We also have to acknowledge that the influence of Rock goes far beyond Rock itself: While Lady Gaga certainly isn't a rock musician, and wouldn't claim to be, she lists Iron Maiden's Bruce Dickinson as one of her influences as a singer. No surprise there, seeing how vastly popular and completely inescapable Rock has been for the last 70 years.

I realize that this reads as "you're asking the wrong question", but the point is, there is no neat, simple answer to this question. People love simple answers, and there have been some, but sadly, none of them really get down to the heart of the matter.

tl;dr: What is Rock? It's complicated. Don't try and put all music into neat little boxes, because music isn't made to fit into neat little boxes.

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I used to think that Avril Lavigne was rock and that Coldplay was pop, but it's actually the opposite. Avril Lavigne uses lots of guitars on her songs, sounds very close to rock'n'roll, but it's pop. And Coldplay, sound too pop for me, with much more piano/acoustic guitar than electric guitar. But it's still considered a rock band.

Wheat Williams said that rock'n'roll is defined by RHYTHM, heavy beats on 2 and 4 in a 4/4 time signature, but I'm sure I've heard this backbeat in pop music as well. If you listen to a pop song called Don't Let Me Get Me by P!nk, you'll hear that empashis on 2 and 4, with guitar, but still, it's not considered a rock song. And I've heard a rock song that doesn't follow that pattern, which the emphasis are on 1 and 3.

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    I have made edits to your answer to try and make it fit. You should be aware that pop music can also be rock, or jazz, or pretty much anything. And as Ulf commented, there can be exceptions to any rule. – Doktor Mayhem Aug 28 '13 at 8:07
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I believe it needs to analyse not only the song, but also the artist, the context. Even Dave Grohl (Foo Fighters) compared Billie Eilish to Nirvana, stating that "rock n roll is not dead". Billie's songs are heavily influences by rap. Sometimes ppl include Elton John on rock lists.

There is not a specific rule. Electric guitar is common, but there are rock songs. Attitude is another strong characteristic of Rock songs, but Beatles started with Love Me Do, which is not rock's "attitude".

In short: does it have electric guitar + attitude? 99% chance it is rock.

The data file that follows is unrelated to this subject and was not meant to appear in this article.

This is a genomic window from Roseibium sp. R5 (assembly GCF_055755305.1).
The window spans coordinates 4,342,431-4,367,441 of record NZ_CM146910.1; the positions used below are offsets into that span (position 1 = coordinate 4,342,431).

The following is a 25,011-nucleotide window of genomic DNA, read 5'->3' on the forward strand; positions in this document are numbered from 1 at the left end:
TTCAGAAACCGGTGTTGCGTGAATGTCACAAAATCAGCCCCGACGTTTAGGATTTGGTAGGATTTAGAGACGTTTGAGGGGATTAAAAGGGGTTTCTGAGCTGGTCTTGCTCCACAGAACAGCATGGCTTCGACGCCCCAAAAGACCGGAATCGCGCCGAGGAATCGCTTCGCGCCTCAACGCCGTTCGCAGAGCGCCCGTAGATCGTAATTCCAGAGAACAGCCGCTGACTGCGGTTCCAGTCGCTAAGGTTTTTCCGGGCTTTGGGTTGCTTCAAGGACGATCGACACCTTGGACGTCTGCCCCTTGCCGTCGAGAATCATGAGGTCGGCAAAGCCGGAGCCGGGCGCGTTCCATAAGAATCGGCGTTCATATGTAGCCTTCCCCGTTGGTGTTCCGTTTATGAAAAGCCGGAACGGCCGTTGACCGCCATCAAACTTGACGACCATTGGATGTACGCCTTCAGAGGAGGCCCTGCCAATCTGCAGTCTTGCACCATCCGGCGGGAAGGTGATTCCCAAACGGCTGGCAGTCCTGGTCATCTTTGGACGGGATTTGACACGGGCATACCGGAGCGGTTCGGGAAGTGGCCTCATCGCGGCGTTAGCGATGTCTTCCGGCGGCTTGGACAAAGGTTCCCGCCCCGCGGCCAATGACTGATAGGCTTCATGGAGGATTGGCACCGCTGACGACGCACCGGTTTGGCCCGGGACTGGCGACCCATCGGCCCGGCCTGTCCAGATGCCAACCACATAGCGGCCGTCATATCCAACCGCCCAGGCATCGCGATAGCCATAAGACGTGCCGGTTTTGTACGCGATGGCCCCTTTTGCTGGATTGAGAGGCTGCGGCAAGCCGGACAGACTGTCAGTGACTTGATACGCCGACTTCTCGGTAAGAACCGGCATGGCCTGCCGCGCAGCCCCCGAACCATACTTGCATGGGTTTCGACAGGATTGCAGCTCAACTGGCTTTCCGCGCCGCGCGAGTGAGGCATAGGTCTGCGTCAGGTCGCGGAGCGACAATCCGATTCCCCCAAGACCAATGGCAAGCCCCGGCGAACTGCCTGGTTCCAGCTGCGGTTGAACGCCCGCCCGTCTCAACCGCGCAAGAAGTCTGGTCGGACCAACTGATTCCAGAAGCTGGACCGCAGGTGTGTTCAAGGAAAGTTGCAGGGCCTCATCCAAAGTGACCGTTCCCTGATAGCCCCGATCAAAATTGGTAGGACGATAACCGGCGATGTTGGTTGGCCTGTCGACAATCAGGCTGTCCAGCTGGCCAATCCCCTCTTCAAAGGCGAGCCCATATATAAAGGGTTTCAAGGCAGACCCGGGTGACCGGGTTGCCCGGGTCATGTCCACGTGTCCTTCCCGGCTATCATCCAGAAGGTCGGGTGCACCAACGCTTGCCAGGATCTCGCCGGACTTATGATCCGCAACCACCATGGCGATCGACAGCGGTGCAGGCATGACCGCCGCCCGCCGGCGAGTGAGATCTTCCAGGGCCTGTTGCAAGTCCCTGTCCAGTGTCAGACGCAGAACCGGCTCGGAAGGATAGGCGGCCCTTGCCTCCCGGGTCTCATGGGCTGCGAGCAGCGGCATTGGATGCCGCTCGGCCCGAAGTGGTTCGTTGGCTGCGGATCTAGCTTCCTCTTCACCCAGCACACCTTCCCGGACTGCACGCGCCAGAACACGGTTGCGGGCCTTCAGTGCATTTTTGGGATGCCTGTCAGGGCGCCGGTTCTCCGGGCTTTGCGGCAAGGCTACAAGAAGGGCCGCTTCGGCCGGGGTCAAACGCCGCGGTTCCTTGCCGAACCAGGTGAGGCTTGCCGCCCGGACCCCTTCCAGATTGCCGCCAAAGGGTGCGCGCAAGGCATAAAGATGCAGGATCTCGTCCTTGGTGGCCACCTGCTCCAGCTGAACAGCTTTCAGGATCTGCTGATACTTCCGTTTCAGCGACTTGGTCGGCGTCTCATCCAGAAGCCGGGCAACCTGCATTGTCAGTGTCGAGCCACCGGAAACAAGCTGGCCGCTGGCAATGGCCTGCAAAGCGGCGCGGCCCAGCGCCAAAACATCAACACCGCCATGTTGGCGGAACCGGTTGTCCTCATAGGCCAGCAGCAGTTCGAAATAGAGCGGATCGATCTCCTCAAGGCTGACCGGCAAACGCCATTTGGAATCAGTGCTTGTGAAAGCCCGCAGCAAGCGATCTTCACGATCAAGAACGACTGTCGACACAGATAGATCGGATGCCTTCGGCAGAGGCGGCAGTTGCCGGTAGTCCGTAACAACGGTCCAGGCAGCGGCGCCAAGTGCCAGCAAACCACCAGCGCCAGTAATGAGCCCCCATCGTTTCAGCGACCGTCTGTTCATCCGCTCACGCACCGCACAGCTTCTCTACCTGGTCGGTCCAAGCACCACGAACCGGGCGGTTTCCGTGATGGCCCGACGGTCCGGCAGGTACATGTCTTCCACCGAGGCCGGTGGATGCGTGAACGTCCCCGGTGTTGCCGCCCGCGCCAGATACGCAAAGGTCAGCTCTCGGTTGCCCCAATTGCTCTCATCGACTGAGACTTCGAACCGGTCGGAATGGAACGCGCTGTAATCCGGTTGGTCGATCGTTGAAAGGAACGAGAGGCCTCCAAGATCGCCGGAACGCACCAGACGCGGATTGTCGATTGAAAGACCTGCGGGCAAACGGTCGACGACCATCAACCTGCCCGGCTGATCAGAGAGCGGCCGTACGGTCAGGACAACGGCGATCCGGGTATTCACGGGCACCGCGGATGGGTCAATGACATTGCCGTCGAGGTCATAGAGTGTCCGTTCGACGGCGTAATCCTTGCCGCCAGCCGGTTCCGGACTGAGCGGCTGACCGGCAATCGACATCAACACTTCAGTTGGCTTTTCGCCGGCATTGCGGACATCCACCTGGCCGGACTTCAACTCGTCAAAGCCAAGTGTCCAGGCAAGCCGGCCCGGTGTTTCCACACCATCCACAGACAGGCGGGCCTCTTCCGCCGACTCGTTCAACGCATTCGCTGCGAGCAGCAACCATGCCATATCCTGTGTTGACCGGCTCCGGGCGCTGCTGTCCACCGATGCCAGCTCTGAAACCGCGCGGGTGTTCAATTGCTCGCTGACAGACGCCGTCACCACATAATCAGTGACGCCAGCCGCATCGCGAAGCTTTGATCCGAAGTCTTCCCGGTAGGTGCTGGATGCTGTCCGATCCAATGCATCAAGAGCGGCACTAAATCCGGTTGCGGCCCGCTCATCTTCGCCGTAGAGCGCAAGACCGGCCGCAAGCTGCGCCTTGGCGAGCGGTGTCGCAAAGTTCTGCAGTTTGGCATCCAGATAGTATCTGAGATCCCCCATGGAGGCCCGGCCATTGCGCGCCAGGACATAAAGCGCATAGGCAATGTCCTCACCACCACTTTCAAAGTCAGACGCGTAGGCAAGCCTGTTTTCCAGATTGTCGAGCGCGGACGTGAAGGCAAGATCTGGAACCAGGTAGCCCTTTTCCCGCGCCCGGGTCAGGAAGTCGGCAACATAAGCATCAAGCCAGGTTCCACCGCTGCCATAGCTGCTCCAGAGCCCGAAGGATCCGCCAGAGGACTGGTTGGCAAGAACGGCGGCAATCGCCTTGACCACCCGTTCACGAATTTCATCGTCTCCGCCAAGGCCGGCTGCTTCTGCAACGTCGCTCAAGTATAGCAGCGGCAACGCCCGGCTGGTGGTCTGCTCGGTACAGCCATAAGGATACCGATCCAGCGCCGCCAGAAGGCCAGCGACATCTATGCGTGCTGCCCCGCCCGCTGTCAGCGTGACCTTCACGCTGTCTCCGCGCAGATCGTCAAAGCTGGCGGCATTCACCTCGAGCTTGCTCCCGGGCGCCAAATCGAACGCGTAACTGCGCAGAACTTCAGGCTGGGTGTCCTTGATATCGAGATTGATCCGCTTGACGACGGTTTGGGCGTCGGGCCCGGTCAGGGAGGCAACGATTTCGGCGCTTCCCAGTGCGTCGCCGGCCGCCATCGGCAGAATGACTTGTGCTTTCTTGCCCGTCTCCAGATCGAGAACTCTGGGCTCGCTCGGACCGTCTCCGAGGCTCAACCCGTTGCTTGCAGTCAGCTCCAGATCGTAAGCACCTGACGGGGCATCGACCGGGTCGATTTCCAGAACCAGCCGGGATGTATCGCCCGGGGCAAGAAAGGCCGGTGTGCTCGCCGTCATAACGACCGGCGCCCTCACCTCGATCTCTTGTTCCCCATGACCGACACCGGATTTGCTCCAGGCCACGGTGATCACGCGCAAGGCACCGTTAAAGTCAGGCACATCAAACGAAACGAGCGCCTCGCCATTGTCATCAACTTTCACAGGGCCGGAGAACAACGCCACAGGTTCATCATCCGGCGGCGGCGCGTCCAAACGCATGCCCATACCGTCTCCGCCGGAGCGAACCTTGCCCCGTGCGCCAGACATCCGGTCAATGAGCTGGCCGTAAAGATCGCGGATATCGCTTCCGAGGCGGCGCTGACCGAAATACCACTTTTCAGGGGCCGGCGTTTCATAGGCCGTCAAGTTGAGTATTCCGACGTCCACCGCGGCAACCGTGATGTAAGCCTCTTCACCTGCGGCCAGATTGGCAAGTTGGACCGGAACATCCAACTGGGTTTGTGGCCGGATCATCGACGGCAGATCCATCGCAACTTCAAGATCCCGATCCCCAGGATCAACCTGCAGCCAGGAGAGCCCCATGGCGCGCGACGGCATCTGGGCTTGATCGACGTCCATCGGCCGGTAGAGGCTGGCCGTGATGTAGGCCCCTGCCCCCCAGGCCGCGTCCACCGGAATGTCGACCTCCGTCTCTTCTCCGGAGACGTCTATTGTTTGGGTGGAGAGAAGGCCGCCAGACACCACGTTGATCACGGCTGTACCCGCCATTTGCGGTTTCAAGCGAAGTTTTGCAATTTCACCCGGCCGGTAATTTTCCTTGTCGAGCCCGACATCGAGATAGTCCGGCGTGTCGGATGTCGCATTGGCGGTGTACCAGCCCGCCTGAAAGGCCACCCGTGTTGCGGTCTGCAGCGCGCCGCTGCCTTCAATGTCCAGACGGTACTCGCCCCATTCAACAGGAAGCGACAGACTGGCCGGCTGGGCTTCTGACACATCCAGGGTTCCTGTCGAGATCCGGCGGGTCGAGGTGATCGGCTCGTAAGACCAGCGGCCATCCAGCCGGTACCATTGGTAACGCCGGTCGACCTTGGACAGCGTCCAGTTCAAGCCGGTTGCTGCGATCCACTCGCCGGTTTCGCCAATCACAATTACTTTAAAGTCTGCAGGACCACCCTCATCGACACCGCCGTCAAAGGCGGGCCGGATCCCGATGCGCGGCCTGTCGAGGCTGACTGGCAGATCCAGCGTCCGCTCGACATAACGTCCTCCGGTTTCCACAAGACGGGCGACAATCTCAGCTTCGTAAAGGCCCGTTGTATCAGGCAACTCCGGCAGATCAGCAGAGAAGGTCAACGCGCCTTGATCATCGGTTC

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  • Stairway to Heaven does not have "attitude", whatever that means, and for large parts is played on an acoustic guitar, or on an extremely clean electric guitar trying to imitate the acoustic sound. Is it Rock? Well, obviously it is, but under your definition, it's very easy to claim it isn't. – user70370 Jul 29 '20 at 17:49
  • Uh, ok. So, after the drums and electric guitar come in on Stairway to Heaven, it is still absent of attitude? That's incorrect. However, if we look to Led Zeppelin III, and listen to That's The Way, the song is completely devoid of electric guitar and drums. This particular song is not rock, but instead whatever you classify with acoustic guitars and vocals. – Jason P Sallinger Aug 20 '20 at 18:18
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Air Supply and Slayer are both categorized as Rock. Rock, as a term, is meaningless.

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    Air Supply and Slayer both perform songs in 4/4 time with the heavy beats being 2 and 4. That's why they are both rock bands. – user1044 Sep 19 '12 at 15:19
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Difference between pop and rock is that rock will have a few to many off beat chord changes through out the song, very simple. Those few or more changes happen between the 1, 2, 3 and 4 downbeats. Some bands like Styx may have a couple pop ballads for radio that are pop and have no offbeat chords or punches while the majority if their catalogue is rock with offbeat chords and punched. Although as some mention, the emphasis on beat 2 and 4 are a distinction, but the offbeat chords and punches are the key

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  • So you came to a two-year-old-question for this blatantly wrong and overly simplified answer? – user70370 Jul 26 '20 at 17:54